are very small holes in the muscles that divide the two pumping chambers. Other
heart defects can cause high pressure in the lung, which cannot be reversed
with medication or surgery. Other problems can cause weakening of the pump function
of the heart, such as leaky valves.
If the congenital heart disease is severe enough, does a patient graduate
to the heart failure clinic and possible heart transplant list?
Some severe congenital heart defects can be repaired with one or more operations.
Others cannot. Heart transplantation or heart/lung transplantation are sometimes
needed even after a successful repair of the heart performed during childhood.
What role does high blood pressure play in congenital heart disease?
High blood pressure does not cause congenital heart disease. People are born
with congenital heart disease. High blood pressure carries the same risks in
these patients that it does in other patients. It increases the thickness of
the left ventricle and can cause reduced function. It increases the risk of
heart attack and stroke.
What has happened to the lungs in congenital heart disease that requires
a heart/lung transplant?
Some conditions cause high blood pressure in the lungs and permanent changes
in the walls of the lung blood vessels. These changes would not improve after
heart transplantation. The transplanted heart would fail. The lungs must be
transplanted with the heart.
Can a child with this disease expect to live a normal healthy life as an
That depends on the particular type of heart defect and how fully it can be
repaired. It may also depend on how early the problem is repaired. Surgery has
been performed on children with congenital heart problems since the 1940s and
is improving all the time. Despite all that modern medicine has to offer, many
problems cannot be fully corrected. Some adults with congenital heart problems
are limited with their heart problem.
Can you go into adulthood without realizing that you have a congenital heart
Yes. Many problems are discovered in old age or never discovered at all. It
is not uncommon for some atrial septal defects, which are holes between the
two receiving chambers of the heart, to be detected in young adults. This does
not necessarily cause a problem for these people. Sometimes the problem is not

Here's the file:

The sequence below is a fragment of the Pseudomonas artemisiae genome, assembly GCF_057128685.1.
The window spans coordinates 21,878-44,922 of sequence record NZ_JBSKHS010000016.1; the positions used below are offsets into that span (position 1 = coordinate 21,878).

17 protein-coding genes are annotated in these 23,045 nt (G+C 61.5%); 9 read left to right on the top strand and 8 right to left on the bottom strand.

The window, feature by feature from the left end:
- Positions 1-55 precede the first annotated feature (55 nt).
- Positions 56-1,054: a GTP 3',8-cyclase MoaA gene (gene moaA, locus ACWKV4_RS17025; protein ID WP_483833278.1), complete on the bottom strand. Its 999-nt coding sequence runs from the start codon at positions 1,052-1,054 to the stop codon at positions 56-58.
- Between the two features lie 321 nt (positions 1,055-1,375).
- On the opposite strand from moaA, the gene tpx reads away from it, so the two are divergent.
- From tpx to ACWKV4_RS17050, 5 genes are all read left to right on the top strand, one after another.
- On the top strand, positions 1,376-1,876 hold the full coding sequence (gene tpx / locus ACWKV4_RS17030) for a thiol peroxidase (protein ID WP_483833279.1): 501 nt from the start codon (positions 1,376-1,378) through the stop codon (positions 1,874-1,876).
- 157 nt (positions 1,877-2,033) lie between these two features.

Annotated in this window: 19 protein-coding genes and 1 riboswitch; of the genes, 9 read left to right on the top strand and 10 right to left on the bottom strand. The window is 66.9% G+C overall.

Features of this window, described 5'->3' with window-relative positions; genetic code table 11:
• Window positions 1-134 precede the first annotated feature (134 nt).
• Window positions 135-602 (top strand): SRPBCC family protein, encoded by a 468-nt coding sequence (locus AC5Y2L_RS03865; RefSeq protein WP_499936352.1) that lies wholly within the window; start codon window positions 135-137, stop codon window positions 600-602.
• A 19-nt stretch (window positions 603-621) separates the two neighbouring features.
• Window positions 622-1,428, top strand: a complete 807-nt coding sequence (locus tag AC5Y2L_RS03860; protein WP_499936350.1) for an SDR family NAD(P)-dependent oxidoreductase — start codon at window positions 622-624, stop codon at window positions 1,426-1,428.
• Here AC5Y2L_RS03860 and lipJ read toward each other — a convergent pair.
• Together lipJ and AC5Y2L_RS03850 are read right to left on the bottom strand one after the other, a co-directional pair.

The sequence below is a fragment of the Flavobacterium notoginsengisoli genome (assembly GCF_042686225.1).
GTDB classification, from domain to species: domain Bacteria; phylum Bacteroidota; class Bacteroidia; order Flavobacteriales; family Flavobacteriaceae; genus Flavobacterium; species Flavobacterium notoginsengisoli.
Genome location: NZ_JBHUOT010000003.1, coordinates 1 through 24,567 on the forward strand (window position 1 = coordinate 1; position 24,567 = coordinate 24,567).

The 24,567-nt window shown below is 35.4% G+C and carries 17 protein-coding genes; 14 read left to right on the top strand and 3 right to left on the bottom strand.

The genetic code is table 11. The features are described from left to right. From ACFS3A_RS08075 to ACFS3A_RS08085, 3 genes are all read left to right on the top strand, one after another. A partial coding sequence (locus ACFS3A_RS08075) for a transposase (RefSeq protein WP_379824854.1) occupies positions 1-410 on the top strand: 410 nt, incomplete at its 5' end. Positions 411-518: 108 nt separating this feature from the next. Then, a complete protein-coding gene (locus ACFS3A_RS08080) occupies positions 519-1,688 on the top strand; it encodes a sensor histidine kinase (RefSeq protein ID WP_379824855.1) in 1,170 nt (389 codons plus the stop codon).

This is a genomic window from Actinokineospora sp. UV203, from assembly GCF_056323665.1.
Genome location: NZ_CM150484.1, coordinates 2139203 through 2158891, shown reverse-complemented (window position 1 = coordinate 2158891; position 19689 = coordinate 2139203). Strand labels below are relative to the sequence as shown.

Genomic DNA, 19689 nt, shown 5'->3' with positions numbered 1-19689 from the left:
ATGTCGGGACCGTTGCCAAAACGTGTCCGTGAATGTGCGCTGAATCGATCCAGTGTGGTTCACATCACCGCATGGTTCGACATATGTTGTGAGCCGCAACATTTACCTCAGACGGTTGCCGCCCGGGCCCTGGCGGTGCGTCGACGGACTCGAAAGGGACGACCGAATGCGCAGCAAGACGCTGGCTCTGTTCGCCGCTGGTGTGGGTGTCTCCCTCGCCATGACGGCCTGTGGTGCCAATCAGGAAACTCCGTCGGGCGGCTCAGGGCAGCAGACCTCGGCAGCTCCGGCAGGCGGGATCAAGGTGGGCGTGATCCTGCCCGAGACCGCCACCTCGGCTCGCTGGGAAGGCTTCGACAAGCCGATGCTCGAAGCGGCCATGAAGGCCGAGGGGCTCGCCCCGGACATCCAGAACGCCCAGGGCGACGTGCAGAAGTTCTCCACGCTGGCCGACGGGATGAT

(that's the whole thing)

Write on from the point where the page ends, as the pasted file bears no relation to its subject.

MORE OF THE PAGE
easily repaired. Often it can be repaired once discovered.
I am 31 years old and have mitral heart value prolapse. I am so tired all
the time. Could this be because of the prolapse? How do you know when it is
right to request another echocardiogram? Am I in any danger?
Mitral valve prolapse is not a congenital heart problem. It is a heritable
heart problem. It can cause problems with the heart rhythm. It can also lead
to leaky heart valves. This can cause problems with the heart. Many symptoms
attributed to mitral valve prolapse in the past have been found to be due to
something else. There is no absolute recommendation as to how often to do echocardiograms.
This should be decided by you and your doctor based upon your history and physical
Can a person who has a heart murmur feel any symptoms?
The heart murmur itself is simply a sound that blood flow makes in the heart.
Symptoms would depend on the cause of the murmur. Some murmurs are normal innocent
murmurs in normal hearts. Others indicate a narrowed valve, a leaky valve or
a hole in the heart.
I have a child that went through the Fontan procedure (three years ago). He is 7 now.
He is doing great. Do adults have success with a Fontan?
I am pleased to learn that your child is doing well. The Fontan procedure has
been a great operation for children with some complex heart problems. There are a number of adults
who are now living with a Fontan circulation. We are learning more about long-term
function and care all the time. The short answer to your question is that there
are adults living successfully after the Fontan procedure and living well.
If there are no further questions I will ask Dr. Mulhern for a closing statement...
Congenital heart disease is not as common as high blood pressure, coronary
artery disease, or some of the other problems discussed today. It does affect
1 percent of all newborns, sometimes in a very mild form. Many of these children
are surviving to adulthood and living satisfying, productive lives. Regular
follow up is necessary for most adults born with heart problems.